Abbas Galliamov, a former Kremlin aide, predicts a military coup against Putin

former The Kremlin While Moscow is blindly pursuing this, one aide warns Bloody conquest in UkraineThe situation at home is quietly heading towards a military coup.

Abbas Galliamov Russian President Vladimir PutinThe former speechwriter says that the conditions already exist for a full-fledged uprising.

Galamov writes in a new column for opposition media Mzhem obyasnit.

Russian public opinion is largely beginning to realize that the Kremlin’s dream of overthrowing the Kyiv “regime” will not come true, Galliamov notes, and that the consolation prize of the new “Russian” lands wins no one.

The rift also grows in the military, he argues, where “[Wagner boss Yevgeny] Prigozhin has completely discredited the system in the eyes of the service members with his rhetoric, and outrage is growing that the authorities have allowed a criminal to walk over them.”

As the image of the cunning, “macho” Putin disintegrated, Galyamov wrote: “With the accumulation of problems in the country and the army that the authorities cannot solve, Putin is steadily turning in the eyes of the people from a great strategist into an ordinary, second-ruling dictator.”

After months of circulating reports of Russian forces mutinying against their commanders, announcing complaints about senior military officers, or abandoning the war altogether, Galliamov notes that all it takes to light the fuse for a full-fledged military coup is a bit more organizing.

β€œIt should be understood that the vast majority of commanders in the army of an authoritarian state are not staunch supporters of the authorities, but ordinary opportunists,” he argues.

So once a revolution begins and “yesterday’s loyalties” disappear, military leaders will fight over who seems most likely to win, according to Galamov. If the complaints against the authorities seem convincing [a commander]It is likely that he will decide [regime] He will not stand up to a wave of popular anger. And if that’s the case, there’s no reason not to join.”

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In addition to countless reports of troops mutinying against their commanders and even attacking them in some cases, thousands of Russian soldiers voluntarily turned themselves in to the Ukrainian authorities to avoid participating in the war.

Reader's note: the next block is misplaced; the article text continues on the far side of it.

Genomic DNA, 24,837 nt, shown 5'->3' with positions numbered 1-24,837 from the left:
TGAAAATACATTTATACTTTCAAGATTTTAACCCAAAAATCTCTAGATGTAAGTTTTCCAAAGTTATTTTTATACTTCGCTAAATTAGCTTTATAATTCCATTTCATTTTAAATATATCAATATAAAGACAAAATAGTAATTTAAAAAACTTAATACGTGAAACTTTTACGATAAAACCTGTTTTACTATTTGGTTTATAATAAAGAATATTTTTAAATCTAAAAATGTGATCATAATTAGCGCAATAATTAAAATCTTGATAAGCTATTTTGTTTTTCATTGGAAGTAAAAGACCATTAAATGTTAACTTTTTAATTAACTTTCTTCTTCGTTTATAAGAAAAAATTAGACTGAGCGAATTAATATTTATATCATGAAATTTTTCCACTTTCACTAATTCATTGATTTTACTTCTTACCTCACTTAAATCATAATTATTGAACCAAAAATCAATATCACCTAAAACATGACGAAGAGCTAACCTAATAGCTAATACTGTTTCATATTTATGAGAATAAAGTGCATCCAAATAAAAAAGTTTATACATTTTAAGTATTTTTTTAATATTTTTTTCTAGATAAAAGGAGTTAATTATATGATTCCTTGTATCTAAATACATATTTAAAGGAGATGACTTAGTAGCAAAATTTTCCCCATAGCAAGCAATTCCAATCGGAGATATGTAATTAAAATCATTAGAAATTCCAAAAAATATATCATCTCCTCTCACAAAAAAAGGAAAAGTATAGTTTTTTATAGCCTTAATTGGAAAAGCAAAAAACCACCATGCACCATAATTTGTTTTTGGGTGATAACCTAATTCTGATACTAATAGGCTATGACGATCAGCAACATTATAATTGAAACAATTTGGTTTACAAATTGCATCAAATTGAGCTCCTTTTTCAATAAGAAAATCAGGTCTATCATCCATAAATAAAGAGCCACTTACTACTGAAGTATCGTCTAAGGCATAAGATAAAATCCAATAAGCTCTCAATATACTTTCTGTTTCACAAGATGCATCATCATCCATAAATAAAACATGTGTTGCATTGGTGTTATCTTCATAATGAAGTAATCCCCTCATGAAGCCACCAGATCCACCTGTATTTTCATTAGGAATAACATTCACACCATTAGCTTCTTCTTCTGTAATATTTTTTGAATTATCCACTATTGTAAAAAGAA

Representative of a Ukrainian hotline called “I want to live” Tell Watchman On Thursday, he called in a total of 6,543 Russian soldiers to surrender to the Ukrainian government in about four months.

“During the liberation of Kherson, we got calls from the Russians and they said to us, ‘Just save our lives because we are stuck somewhere in the mud, our battalion is completely broken, we have 10 soldiers left, please get us out of this mess,'” Vitaly Matvienko was quoted as saying.

He did not say how many of those phone calls led to a complete surrender.

Whereas Russian forces once bragged about what they were sure would be a quick takeover of Ukraine, ordinary Russians now instead see a steady drip of death at home, with billboards Advertising funeral services for the “Cargo 200”, a military term for those killed in action.

Incidentally, Russia’s funeral service industry may be one of the only economic sectors to hit the jackpot in the war, even as other industries suffer from international sanctions.

Insider Reports indicate that the industry is exploding at a record pace and crematoriums are “growing exponentially.”

The owner of a crematorium in Novosibirsk told the outlet that there is such great demand that he plans to open a whole new military department in the spring.

“Everything will be military-style, we’ll even build a cannon,” he said, adding that manufacturers have also begun offering camouflage coffins and “a lot of military paraphernalia.”

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Although it may not prove popular. “It seems that there are bad connections for relatives,” he said.

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